Louis Schwarz, a deaf financial adviser in Bethesda whose office is filled with electronic gadgets adapted with signal lights, celebrates video phones for personal reasons.
"My three daughters are all hearing," said Schwarz, who was communicating through a Video Relay Service connection. "And they absolutely hated when I needed to call through the traditional - or what they call IT - relay."
Their impatience evaporated when VRS came along, and now, he says, "My daughters are so happy that we talk all the time."
Last month, a new relay center opened in Columbia, adding to Maryland's high concentration of VRS centers. Companies offering the service in the state include Sprint, AT&T;, Verizon/MCI, Hamilton.net and Sorenson Communications Inc., which is generally recognized as the leading provider.
Presently, only customers with broadband capability can access this service. However, in the next few months Sorenson plans to introduce "lower-bandwidth connections, serving a broader audience," said its president and CEO, Pat Nola.
Though this advance is widely accepted, it does have detractors. A number of the senior citizens attending activities at Baltimore's League for People with Disabilities expressed regret at the disappearance of the once-popular weekly meetings called deaf clubs, as they have been overtaken by the technology.
"Because of the Sidekicks [handheld computers similar to the BlackBerry] and the video phones ... there's less human contact," said Laura Sanderling, the league's service coordinator.
What video phones did for the deaf, caption telephones accomplished for the hard of hearing. A person dials a regular telephone number rather than a toll-free number and is automatically connected to a relay center, where a trained operator completes the call.
After the hearing person answers, the operator re-voices the conversation using a customized voice-recognition computer that transcribes the message into captions displayed on a screen on the user's telephone. This allows the caller to read the words while listening to the voice on the other end, ensuring a more natural conversation and avoiding misunderstandings. The caption phones are "very transparent to the user and very easy to use," said Gallaudet's Harkins.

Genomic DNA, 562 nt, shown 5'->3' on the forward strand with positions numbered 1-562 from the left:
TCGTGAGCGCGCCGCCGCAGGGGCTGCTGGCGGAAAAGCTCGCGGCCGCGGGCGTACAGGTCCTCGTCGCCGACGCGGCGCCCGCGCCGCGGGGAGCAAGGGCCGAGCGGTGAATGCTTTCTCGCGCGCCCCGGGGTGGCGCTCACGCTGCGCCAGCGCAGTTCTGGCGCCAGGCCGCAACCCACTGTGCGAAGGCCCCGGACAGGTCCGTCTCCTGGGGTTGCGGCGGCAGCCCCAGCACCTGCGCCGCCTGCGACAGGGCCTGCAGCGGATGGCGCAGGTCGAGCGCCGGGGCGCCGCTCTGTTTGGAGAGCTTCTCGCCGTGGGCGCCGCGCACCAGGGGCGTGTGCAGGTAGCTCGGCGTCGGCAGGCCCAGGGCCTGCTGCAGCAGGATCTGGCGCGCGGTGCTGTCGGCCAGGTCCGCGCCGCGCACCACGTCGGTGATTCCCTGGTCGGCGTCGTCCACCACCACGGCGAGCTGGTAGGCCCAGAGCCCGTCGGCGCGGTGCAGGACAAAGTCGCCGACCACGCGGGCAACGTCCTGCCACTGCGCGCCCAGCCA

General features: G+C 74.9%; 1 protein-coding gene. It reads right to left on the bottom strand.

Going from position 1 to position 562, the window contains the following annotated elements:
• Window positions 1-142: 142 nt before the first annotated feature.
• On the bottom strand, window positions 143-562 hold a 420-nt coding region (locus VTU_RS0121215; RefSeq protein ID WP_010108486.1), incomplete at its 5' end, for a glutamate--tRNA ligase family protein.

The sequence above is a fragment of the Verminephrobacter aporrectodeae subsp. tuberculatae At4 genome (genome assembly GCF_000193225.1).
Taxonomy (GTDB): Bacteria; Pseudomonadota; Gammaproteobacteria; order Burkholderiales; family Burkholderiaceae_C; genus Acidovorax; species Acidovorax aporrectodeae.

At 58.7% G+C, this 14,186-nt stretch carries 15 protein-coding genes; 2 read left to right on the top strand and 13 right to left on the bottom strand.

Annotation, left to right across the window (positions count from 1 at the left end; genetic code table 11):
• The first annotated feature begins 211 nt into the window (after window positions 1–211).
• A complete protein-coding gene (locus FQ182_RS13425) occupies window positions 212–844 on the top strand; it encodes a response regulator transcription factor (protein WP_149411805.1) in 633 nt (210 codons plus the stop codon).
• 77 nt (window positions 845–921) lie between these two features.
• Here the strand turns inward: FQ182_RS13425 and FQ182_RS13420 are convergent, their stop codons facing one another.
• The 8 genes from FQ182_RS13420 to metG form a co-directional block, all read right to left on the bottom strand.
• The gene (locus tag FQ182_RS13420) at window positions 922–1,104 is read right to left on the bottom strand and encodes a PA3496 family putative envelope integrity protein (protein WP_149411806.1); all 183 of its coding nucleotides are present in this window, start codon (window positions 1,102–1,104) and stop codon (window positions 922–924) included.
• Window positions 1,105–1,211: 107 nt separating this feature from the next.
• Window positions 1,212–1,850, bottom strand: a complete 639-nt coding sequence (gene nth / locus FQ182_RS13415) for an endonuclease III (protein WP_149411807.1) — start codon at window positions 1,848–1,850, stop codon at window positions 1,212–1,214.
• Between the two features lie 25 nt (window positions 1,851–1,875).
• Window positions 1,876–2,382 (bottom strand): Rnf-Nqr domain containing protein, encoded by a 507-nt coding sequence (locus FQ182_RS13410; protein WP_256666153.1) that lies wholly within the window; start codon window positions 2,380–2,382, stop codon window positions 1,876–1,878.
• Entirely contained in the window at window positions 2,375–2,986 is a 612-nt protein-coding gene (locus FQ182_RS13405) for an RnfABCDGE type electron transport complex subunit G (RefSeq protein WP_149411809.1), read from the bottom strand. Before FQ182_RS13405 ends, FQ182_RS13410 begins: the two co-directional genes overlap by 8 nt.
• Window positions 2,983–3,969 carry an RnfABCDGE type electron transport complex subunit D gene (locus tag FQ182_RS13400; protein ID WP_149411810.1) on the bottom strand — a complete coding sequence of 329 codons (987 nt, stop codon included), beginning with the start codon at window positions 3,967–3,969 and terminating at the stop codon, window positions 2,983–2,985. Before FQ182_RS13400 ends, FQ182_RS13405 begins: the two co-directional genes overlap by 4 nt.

A peek down the pipeline reveals promising ideas for deaf communication being tested at Georgia Tech Research Institute. Recognizing that movie theaters often lack captioning for the deaf, scientists developed and recently signed a leasing agreement to produce a wearable captioning system that transmits text either onto handheld electronic devices or onto micro-displays attached to eyeglasses. Additionally, teams are working on CopyCat, an interactive game intended to aid schoolchildren with their signing skills, and a program called Telesign that will translate when an interpreter isn't available.
But a large advance may rise next year off a design board in Laurent, S.D. "A New Town for Signers" blazes across the Web site of the nonprofit Laurent Institute, which is underwriting the initial design phase for building a small town for the deaf.
Architects are charged with incorporating the "width of a sidewalk, the orientation of the streets to where the sun is so you can walk down the street and sign a conversation, with glass elevators or wire cages," according to the institute's chief executive officer, M.E. Barwacz.
With about 160 signed housing reservations so far, the intention is to eventually attract 2,500 residents and become a tourist destination so "people can experience another culture without leaving the U.S.," Barwacz said.